Allow me to introduce one of the best mates a man could ever have: Mr. Stephen T. Smith.
He's a talented photographer, LMU graduate and professional BMX racer. He's also a modern day explorer in every sense of the phrase and whether you're sitting back to read of his tales or ramping up follow in his footsteps one thing is for sure; Stephen's nearly perfected the imperfect art of world travel and his journeys to new lands have brought him home with a better understanding of the map on his own heart.
Without further ado, we proudly present "Brutally Honest Travel Tips from A Totally Capable Nomad (and 10 things you didn't know about air mattresses)".
Now listen up, kids. You might learn a thing or two.
Day in the life in California?
Well it's 10:30am and I've already gone to the beach today. I try to do something active every day. Either go for a run, bike ride along the beach, meet up with some friends at the skatepark or go to a bmx track. My day to day routine is pretty boring these days. Most of my friends in the area have moved away or we've just grown apart. As far as work goes, I try to send some emails to existing or potential clients every couple days. Maybe shoot a text to some friend or friend of a friend who i might be able to shoot for. Netflix is a constant distraction. I'm constantly checking my bank account and rebudgeting my minimal income. Living here is probably the most boring my life has been in the last few years. I hate it. I can't wait to get out. Packing up and running off to another adventure is always in the back of my mind.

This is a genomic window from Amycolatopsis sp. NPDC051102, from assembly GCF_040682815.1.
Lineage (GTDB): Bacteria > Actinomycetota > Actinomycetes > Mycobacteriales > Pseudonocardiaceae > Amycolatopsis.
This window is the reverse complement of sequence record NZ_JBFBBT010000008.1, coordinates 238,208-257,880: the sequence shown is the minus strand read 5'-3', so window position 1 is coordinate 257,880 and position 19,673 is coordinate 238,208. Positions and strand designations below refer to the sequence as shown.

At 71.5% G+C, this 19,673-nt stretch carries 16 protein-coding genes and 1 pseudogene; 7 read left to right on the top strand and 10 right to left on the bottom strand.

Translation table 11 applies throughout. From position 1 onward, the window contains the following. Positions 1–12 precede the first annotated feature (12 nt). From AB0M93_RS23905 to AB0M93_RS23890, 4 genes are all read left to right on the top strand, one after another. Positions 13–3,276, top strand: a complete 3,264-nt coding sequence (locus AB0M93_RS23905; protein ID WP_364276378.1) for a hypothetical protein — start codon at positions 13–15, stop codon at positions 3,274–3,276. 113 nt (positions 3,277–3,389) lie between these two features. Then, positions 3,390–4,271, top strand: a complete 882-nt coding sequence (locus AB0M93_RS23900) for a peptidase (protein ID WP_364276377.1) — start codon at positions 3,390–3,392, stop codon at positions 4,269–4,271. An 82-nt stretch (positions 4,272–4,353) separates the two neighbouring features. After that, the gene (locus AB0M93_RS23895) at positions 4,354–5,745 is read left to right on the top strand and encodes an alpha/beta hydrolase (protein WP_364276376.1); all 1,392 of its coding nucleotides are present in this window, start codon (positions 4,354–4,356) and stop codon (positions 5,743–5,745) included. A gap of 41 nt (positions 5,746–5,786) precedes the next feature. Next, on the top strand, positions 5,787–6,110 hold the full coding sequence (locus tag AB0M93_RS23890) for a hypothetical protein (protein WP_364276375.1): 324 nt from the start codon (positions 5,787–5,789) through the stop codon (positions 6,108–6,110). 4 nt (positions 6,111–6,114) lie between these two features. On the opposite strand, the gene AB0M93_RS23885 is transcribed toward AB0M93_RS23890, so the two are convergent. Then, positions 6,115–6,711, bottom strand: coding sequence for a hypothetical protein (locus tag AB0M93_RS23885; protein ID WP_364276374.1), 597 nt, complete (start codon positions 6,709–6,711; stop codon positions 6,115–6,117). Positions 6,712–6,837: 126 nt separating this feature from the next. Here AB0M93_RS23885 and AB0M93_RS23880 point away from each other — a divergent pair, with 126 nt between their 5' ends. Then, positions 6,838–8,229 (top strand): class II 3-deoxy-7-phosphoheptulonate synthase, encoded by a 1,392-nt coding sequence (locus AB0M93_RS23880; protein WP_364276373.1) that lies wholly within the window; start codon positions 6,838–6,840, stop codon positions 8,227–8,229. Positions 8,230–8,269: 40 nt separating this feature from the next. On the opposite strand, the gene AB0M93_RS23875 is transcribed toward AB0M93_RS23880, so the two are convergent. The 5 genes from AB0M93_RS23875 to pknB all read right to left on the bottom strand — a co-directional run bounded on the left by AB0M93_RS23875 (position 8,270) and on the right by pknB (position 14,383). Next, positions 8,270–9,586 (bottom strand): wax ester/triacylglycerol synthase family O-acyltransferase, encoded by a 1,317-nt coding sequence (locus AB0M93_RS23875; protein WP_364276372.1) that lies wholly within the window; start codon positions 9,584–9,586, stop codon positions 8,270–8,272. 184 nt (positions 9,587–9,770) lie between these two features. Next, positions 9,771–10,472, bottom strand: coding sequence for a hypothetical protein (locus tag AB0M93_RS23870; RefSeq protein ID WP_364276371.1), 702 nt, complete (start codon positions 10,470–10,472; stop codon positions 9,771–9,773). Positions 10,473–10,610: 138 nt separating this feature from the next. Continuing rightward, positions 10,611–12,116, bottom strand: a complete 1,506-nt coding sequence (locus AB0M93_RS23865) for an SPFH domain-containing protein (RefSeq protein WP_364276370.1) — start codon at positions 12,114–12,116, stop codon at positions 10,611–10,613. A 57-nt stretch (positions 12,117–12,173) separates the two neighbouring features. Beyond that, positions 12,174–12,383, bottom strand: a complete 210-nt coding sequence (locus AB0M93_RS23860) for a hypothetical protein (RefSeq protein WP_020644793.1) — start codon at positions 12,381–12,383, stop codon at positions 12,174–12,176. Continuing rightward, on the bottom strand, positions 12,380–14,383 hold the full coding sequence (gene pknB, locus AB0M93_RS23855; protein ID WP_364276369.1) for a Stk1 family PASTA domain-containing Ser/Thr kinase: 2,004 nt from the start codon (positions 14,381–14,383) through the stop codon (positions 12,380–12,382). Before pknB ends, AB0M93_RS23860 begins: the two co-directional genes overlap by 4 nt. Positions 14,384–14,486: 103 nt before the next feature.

Where do you think you first got the travel bug?
my family has always traveled. not so much internationally, but i had been abroad. i think the world got a whole lot smaller for me in college. i did a summer study abroad program in Australia, which later lead to my living in melbourne, but if i were to pinpoint it, i would say it was immediately after i graduated from LMU. I was working as a student photographer for the school, and i was given the opportunity to spend a couple weeks in Germany and Austria with the school's choir photographing their tour.